“Fear of Eye” (2013, acrylic on canvas), the largest painting on view, is also the exhibition’s most complex image. By e-mail, Miyawaki sent me several photos documenting this work’s evolution over time; through several different stages, the artist frequently — and often rather thoroughly — overpainted his composition until arriving at a final, bold image, in which a big, broad face with what appear to be four eyes stares out more eerily than menacingly at a viewer. Later, commenting on this picture, Nishimura explained to Miyawaki that he had been bullied as a child and that, even today, he feels a traumatic reaction when people look at him.
When I met the artist last year, he told me that he works feverishly on his drawings, sometimes filling several sketchbooks in a single day, and that he tends to work intensively for varying periods of time, with in-between lulls, during which he rests, enjoys his music, and develops new visual ideas.
But he can be impulsive, too, seizing his pens or paints to immediately capture something he has observed or an image gestating in his imagination, from lounging cats to mushrooms, lyrically abstracted females forms, and enigmatic, fractured faces.
In Japan today, difficult-to-categorize artworks like Nishimura’s can — and perhaps should — be appreciated in the wider context of expressionist and abstract art forms, of which Japanese modernists, from members of the postwar Gutai group to the multidisciplinary artist Tarō Okamoto (1911-1996), certainly have put forth their own distinctive offerings.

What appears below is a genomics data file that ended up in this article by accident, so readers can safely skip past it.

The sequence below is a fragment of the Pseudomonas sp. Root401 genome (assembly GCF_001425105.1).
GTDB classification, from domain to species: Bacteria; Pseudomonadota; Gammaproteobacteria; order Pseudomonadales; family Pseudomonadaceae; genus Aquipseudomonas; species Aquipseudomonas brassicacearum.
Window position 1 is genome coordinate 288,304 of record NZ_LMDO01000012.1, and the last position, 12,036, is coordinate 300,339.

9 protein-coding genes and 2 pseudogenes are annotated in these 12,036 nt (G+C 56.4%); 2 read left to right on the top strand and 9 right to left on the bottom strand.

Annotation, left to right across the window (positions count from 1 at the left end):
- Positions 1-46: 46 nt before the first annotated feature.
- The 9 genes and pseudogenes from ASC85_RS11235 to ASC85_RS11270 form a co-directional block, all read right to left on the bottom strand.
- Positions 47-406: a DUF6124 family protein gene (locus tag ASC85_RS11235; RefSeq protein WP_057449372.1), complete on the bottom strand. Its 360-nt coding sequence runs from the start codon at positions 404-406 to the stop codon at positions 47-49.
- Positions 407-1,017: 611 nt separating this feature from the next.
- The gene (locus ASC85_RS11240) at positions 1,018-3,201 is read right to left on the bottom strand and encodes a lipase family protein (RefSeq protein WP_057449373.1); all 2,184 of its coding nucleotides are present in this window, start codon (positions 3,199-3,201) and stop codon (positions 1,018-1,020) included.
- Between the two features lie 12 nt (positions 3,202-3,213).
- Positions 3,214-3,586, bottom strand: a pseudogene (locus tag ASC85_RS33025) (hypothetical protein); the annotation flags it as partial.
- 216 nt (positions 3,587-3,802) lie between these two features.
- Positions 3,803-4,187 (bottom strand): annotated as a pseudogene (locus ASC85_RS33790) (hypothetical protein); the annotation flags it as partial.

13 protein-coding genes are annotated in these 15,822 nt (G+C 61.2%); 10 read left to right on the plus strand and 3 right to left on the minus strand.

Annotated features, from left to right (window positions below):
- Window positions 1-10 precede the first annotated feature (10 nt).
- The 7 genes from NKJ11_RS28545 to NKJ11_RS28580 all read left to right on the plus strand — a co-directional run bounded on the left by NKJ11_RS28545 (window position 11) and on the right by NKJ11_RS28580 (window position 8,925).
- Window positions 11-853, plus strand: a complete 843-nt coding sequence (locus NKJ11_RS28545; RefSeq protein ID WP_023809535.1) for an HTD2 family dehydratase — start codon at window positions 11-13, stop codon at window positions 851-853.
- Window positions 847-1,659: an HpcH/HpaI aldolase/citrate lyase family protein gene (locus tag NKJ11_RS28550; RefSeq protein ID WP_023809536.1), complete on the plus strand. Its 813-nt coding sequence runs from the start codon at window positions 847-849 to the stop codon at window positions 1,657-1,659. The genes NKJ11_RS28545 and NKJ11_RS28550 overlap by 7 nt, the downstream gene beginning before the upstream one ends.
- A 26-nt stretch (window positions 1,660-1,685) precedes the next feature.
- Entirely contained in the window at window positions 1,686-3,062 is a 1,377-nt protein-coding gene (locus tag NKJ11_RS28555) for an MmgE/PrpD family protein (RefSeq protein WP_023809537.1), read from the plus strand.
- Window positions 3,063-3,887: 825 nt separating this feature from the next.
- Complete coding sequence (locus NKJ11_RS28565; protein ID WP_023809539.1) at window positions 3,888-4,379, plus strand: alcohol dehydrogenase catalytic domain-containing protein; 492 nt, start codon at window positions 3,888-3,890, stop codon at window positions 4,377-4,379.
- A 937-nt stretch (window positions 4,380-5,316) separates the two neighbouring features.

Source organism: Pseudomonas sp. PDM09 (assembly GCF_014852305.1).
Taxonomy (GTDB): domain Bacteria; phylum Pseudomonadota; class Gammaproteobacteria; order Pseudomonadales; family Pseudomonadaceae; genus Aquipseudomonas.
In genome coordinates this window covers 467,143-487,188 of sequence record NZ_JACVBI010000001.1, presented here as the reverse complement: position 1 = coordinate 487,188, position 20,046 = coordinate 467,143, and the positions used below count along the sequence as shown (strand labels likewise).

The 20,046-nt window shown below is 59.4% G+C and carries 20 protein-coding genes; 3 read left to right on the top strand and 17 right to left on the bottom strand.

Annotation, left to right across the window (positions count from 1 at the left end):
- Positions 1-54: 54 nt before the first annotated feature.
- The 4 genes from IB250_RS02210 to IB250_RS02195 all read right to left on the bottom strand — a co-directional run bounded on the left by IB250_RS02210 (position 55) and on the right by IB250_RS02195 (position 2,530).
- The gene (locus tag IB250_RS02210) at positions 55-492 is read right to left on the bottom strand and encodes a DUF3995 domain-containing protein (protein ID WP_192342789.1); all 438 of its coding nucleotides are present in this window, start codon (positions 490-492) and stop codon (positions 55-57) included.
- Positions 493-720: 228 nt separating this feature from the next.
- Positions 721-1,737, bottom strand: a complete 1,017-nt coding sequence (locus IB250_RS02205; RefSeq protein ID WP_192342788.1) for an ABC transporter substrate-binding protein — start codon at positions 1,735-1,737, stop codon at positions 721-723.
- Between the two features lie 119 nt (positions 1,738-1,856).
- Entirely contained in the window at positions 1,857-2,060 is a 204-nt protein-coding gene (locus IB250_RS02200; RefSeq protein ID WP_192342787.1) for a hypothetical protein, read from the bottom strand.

For now, Nishimura’s US debut opens the door a bit wider to contemporary developments in the field of so-called self-taught art in Asia, shaking up expectations about the character and appearance of the work of such remarkable autodidacts.
"My work rises to the surface of my mind from deep within my sub-conscious. It is intuitive and rather compulsive. It is an attempt to make sense of the chaos that I experience in my mind and the world. Art allows me to explore what often feels frightening and overwhelming in a way that makes it visible, but also safe. Transforming it into something tangible. My artwork simultaneously expresses joy and angt; two states of being that I hold simultaneously. Much of my work explores this dichotomy: chaos vs order, spontenaouty vs precision. Trying to make order out of chaos."
Creating intensely personal, vivid artworks from assemblages to abstract paintings, mixed media work, to sculptures, artist Kate Carvellas finds great beauty in the every day. Whether she’s creating mixed media work that springs up form her subconscious or working with found objects to shape assemblages that turn discarded materials into something that vibrates with new life, she’s moved to make the simple profound.